To fight Isis we need to learn from the era of Calvinism

What Syria is going through at this time is no worse than what Germany experienced in the Thirty Years War that ended in 1648

Andreas Whittam Smith
Wednesday 16 December 2015 18:22
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Damage caused by Syrian government air strikes in Aleppo
Damage caused by Syrian government air strikes in Aleppo

As I learn of fresh Isis atrocities, I cannot help reminding myself that Europe was once in a similar situation to that in which the Middle East finds itself today. I am referring to the period of the Reformation, which started soon after Luther nailed his 95 theses to door of the castle church in Wittenberg, Saxony, in October 1517. Luther had denounced what he saw as the corrupt practices of his Church. Before long, his followers, who later became known as Protestants, broke away from the authority of the Pope in Rome.

This Protestant versus Catholic division – our version of Islam’s Sunni versus Shia – was replicated all over Europe. In Britain, France, the Netherlands and Germany, what started as disagreement and protest later morphed into religious persecution and then, often enough, into civil war. Only when these conflicts came to an end in the mid-1600s was this nightmare, which lasted 140 years, brought to a close.

What Syria is going through at this time is no worse than what Germany experienced in the Thirty Years War that ended in 1648. The historian Norman Davies describes the post-war scene thus: “Germany lay desolate. The population had fallen from 21 million to perhaps 13 million. Between a third and half of the people were dead. Whole cities like Magdeburg stood in ruins. Whole districts lay stripped of their inhabitants, their livestock, and their supplies. Trade had virtually ceased.”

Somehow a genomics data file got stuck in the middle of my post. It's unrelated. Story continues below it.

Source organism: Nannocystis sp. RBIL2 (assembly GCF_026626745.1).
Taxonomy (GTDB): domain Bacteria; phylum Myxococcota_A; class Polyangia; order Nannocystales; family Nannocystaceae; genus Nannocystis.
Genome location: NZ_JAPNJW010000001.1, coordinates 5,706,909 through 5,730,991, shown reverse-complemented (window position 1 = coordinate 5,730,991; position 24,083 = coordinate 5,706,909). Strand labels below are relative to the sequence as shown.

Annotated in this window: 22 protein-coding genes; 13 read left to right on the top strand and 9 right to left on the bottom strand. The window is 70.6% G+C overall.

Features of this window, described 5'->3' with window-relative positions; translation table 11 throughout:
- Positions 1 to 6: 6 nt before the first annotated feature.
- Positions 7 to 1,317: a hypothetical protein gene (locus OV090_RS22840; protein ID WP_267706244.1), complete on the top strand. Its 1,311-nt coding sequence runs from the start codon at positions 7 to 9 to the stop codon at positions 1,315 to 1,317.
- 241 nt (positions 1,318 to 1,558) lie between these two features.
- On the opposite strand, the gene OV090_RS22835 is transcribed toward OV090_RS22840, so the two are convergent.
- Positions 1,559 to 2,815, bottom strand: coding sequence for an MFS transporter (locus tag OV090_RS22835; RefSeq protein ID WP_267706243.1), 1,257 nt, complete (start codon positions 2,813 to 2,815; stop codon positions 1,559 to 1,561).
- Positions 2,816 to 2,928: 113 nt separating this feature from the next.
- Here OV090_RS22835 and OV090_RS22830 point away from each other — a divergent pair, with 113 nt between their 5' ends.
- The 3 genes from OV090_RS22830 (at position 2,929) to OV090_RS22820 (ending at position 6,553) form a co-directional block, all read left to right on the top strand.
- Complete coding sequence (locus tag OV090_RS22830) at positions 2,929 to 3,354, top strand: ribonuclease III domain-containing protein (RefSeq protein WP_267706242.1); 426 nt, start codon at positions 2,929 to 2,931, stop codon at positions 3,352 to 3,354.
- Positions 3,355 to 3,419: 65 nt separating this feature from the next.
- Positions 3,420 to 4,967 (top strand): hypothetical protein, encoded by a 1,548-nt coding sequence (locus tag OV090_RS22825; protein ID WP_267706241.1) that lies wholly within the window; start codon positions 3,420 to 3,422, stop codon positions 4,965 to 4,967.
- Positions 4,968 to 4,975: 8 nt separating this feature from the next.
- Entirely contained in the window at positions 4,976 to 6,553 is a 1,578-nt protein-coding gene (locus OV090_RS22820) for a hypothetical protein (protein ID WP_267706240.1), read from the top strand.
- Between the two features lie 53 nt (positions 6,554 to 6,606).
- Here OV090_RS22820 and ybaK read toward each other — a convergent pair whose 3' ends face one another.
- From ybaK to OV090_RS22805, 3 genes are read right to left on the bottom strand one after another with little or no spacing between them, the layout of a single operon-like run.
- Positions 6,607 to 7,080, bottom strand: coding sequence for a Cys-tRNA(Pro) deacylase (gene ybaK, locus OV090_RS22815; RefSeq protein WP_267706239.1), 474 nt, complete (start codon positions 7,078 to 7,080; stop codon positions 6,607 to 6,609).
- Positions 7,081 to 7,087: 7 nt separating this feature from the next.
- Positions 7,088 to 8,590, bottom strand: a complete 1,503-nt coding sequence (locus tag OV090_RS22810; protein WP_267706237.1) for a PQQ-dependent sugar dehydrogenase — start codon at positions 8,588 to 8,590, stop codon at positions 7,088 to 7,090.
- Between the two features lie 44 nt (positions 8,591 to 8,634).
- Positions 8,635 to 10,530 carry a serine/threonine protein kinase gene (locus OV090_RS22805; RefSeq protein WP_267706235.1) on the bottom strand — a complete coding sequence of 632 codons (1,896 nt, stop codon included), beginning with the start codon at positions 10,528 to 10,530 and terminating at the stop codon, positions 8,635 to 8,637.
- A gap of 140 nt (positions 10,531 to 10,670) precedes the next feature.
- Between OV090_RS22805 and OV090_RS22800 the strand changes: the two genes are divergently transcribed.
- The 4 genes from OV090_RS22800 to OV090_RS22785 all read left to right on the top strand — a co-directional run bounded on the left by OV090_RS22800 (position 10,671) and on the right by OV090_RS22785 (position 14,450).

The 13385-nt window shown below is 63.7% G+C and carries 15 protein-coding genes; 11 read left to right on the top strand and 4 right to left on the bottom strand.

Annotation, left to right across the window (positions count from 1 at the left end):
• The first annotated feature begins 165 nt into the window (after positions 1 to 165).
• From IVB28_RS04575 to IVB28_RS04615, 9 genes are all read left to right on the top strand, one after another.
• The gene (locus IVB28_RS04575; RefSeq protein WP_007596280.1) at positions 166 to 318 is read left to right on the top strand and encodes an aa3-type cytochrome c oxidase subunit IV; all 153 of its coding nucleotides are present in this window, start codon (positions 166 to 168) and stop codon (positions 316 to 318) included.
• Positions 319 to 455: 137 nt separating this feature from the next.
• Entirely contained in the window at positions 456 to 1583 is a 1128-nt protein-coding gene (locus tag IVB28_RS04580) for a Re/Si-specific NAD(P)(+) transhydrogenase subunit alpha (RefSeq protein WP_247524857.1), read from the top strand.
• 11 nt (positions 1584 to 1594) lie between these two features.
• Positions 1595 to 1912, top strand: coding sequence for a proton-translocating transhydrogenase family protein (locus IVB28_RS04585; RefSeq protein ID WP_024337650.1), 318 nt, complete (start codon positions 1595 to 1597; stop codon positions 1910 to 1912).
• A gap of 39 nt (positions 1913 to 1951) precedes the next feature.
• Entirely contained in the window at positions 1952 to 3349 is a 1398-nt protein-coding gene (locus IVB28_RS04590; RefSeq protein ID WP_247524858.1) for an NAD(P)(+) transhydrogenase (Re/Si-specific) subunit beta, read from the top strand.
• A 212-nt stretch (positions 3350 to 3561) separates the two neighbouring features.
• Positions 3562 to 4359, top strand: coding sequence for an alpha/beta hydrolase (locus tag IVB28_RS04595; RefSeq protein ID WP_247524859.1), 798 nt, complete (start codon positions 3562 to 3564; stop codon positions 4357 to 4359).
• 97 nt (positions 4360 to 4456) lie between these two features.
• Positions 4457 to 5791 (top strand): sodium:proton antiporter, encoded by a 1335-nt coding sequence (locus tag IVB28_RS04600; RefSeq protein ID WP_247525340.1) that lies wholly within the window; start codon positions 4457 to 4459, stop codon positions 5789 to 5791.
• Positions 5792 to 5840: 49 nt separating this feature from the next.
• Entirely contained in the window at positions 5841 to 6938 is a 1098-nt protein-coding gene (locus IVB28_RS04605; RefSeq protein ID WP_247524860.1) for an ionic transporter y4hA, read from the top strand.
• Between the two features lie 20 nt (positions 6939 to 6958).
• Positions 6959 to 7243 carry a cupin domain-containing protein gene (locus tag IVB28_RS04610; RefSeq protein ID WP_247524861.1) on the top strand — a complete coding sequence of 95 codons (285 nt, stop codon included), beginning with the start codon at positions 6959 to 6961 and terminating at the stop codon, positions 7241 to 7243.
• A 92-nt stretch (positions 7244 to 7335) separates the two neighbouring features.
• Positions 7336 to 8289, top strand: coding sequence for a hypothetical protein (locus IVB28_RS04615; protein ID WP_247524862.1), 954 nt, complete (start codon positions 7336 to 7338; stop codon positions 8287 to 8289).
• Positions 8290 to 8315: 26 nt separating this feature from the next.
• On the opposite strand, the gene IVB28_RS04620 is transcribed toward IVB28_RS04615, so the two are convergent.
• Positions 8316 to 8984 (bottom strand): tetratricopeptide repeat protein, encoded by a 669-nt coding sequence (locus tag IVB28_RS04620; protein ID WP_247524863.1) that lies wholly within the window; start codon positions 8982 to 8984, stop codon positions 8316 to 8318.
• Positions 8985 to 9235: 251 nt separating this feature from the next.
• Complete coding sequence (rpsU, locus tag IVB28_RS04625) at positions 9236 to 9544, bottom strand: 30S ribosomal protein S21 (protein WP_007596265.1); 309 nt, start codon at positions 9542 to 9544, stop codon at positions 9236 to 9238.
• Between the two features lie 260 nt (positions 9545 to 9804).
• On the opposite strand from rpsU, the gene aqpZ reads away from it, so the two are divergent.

Nor is the Syrian calamity any more disastrous than the English Civil War, which petered out in 1651. Read what the Cambridge historian, Robert Tombs, has to say about the conflict: “The Civil War was the most lethal conflict England had suffered since the Conquest. A recent estimate suggests around 86,000 killed in combat, nearly all soldiers; another 129,000, mostly civilians, succumbed to the diseases that accompanied war; and infant mortality reached the highest level ever recorded. These losses, in a population of 4-5 million, are proportionately much higher than those England suffered in the First World War.”

I should add that neither the Thirty Years War nor the English Civil War was caused solely by religious hostility. The former was part of a Continental power struggle, as well as being a contest between Catholics and Protestants. On the latter, Tombs comments that: “Religion was the clearest dividing line, but even that does not explain everything.” But then religion is not the sole generator of Middle East conflict.

The most striking similarity between the contemporary Middle East and the Reformation is that the most austere versions of religious belief – Christian Calvinism, and Islamic Wahhabism – have been very influential.